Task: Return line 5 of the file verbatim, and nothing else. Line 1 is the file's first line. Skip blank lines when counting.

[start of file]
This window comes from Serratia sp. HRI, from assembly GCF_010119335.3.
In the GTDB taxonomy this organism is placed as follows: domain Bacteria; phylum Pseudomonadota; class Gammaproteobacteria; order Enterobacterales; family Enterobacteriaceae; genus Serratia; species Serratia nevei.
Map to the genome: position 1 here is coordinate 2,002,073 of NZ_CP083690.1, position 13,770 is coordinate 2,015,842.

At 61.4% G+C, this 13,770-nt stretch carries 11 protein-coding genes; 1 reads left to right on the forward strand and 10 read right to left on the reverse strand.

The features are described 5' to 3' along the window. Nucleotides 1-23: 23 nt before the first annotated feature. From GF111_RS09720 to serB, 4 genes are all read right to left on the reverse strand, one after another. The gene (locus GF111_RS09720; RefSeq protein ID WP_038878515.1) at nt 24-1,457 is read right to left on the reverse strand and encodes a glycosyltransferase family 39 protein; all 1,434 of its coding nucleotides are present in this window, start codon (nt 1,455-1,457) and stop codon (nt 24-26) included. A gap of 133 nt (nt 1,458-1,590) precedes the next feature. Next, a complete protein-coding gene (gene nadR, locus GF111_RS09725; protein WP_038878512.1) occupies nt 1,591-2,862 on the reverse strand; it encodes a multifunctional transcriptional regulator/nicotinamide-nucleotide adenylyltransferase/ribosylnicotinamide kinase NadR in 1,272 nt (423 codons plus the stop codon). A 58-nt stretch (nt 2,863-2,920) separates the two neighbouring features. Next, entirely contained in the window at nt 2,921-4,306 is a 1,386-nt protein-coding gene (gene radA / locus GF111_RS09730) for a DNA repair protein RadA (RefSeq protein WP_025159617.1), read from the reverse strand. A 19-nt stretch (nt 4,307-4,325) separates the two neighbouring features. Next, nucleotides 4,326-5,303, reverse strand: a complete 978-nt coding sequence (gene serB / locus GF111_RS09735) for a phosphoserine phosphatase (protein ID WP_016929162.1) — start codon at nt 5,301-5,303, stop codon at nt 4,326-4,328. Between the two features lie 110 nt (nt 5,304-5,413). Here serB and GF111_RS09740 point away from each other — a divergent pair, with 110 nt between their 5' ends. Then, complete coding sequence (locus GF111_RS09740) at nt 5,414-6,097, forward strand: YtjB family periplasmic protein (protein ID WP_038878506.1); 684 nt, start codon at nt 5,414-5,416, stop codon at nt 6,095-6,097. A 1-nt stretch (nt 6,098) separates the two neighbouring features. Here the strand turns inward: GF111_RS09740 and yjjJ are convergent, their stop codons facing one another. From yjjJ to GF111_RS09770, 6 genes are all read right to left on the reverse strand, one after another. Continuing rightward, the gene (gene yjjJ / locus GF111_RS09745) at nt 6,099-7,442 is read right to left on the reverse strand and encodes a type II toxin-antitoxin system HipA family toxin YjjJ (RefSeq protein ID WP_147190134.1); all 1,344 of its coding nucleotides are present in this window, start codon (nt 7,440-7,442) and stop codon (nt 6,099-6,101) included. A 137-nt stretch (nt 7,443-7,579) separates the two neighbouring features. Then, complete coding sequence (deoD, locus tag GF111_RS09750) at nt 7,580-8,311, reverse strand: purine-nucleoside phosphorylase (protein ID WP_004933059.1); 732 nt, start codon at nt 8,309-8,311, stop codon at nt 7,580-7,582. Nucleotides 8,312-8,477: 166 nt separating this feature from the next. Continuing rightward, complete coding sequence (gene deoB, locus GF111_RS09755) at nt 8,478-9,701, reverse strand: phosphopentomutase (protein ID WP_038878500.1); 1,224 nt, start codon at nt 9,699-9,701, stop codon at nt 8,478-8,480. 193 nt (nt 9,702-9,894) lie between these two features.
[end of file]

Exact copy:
The features are described 5' to 3' along the window. Nucleotides 1-23: 23 nt before the first annotated feature. From GF111_RS09720 to serB, 4 genes are all read right to left on the reverse strand, one after another. The gene (locus GF111_RS09720; RefSeq protein ID WP_038878515.1) at nt 24-1,457 is read right to left on the reverse strand and encodes a glycosyltransferase family 39 protein; all 1,434 of its coding nucleotides are present in this window, start codon (nt 1,455-1,457) and stop codon (nt 24-26) included. A gap of 133 nt (nt 1,458-1,590) precedes the next feature. Next, a complete protein-coding gene (gene nadR, locus GF111_RS09725; protein WP_038878512.1) occupies nt 1,591-2,862 on the reverse strand; it encodes a multifunctional transcriptional regulator/nicotinamide-nucleotide adenylyltransferase/ribosylnicotinamide kinase NadR in 1,272 nt (423 codons plus the stop codon). A 58-nt stretch (nt 2,863-2,920) separates the two neighbouring features. Next, entirely contained in the window at nt 2,921-4,306 is a 1,386-nt protein-coding gene (gene radA / locus GF111_RS09730) for a DNA repair protein RadA (RefSeq protein WP_025159617.1), read from the reverse strand. A 19-nt stretch (nt 4,307-4,325) separates the two neighbouring features. Next, nucleotides 4,326-5,303, reverse strand: a complete 978-nt coding sequence (gene serB / locus GF111_RS09735) for a phosphoserine phosphatase (protein ID WP_016929162.1) — start codon at nt 5,301-5,303, stop codon at nt 4,326-4,328. Between the two features lie 110 nt (nt 5,304-5,413). Here serB and GF111_RS09740 point away from each other — a divergent pair, with 110 nt between their 5' ends. Then, complete coding sequence (locus GF111_RS09740) at nt 5,414-6,097, forward strand: YtjB family periplasmic protein (protein ID WP_038878506.1); 684 nt, start codon at nt 5,414-5,416, stop codon at nt 6,095-6,097. A 1-nt stretch (nt 6,098) separates the two neighbouring features. Here the strand turns inward: GF111_RS09740 and yjjJ are convergent, their stop codons facing one another. From yjjJ to GF111_RS09770, 6 genes are all read right to left on the reverse strand, one after another. Continuing rightward, the gene (gene yjjJ / locus GF111_RS09745) at nt 6,099-7,442 is read right to left on the reverse strand and encodes a type II toxin-antitoxin system HipA family toxin YjjJ (RefSeq protein ID WP_147190134.1); all 1,344 of its coding nucleotides are present in this window, start codon (nt 7,440-7,442) and stop codon (nt 6,099-6,101) included. A 137-nt stretch (nt 7,443-7,579) separates the two neighbouring features. Then, complete coding sequence (deoD, locus tag GF111_RS09750) at nt 7,580-8,311, reverse strand: purine-nucleoside phosphorylase (protein ID WP_004933059.1); 732 nt, start codon at nt 8,309-8,311, stop codon at nt 7,580-7,582. Nucleotides 8,312-8,477: 166 nt separating this feature from the next. Continuing rightward, complete coding sequence (gene deoB, locus GF111_RS09755) at nt 8,478-9,701, reverse strand: phosphopentomutase (protein ID WP_038878500.1); 1,224 nt, start codon at nt 9,699-9,701, stop codon at nt 8,478-8,480. 193 nt (nt 9,702-9,894) lie between these two features.